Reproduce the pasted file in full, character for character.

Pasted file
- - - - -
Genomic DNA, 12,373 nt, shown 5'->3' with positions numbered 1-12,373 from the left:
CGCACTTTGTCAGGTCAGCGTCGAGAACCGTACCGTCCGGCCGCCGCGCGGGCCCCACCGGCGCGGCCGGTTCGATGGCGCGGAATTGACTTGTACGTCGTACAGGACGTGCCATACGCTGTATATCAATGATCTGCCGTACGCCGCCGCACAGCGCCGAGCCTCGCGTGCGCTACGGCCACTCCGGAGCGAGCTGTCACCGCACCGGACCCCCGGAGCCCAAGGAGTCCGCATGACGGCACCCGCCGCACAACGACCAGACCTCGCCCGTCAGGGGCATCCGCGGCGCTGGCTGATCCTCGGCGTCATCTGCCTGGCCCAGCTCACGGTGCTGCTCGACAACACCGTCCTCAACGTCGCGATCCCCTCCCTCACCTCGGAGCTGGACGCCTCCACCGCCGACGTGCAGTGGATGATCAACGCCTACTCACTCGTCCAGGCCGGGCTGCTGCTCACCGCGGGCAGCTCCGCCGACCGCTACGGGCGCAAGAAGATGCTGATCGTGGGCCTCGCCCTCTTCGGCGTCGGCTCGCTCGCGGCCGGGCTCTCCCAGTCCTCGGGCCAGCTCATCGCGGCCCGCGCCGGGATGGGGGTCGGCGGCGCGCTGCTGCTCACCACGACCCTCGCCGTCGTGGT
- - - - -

Genomic DNA, 12,373 nt, shown 5'->3' with positions numbered 1-12,373 from the left:
CGCACTTTGTCAGGTCAGCGTCGAGAACCGTACCGTCCGGCCGCCGCGCGGGCCCCACCGGCGCGGCCGGTTCGATGGCGCGGAATTGACTTGTACGTCGTACAGGACGTGCCATACGCTGTATATCAATGATCTGCCGTACGCCGCCGCACAGCGCCGAGCCTCGCGTGCGCTACGGCCACTCCGGAGCGAGCTGTCACCGCACCGGACCCCCGGAGCCCAAGGAGTCCGCATGACGGCACCCGCCGCACAACGACCAGACCTCGCCCGTCAGGGGCATCCGCGGCGCTGGCTGATCCTCGGCGTCATCTGCCTGGCCCAGCTCACGGTGCTGCTCGACAACACCGTCCTCAACGTCGCGATCCCCTCCCTCACCTCGGAGCTGGACGCCTCCACCGCCGACGTGCAGTGGATGATCAACGCCTACTCACTCGTCCAGGCCGGGCTGCTGCTCACCGCGGGCAGCTCCGCCGACCGCTACGGGCGCAAGAAGATGCTGATCGTGGGCCTCGCCCTCTTCGGCGTCGGCTCGCTCGCGGCCGGGCTCTCCCAGTCCTCGGGCCAGCTCATCGCGGCCCGCGCCGGGATGGGGGTCGGCGGCGCGCTGCTGCTCACCACGACCCTCGCCGTCGTGGT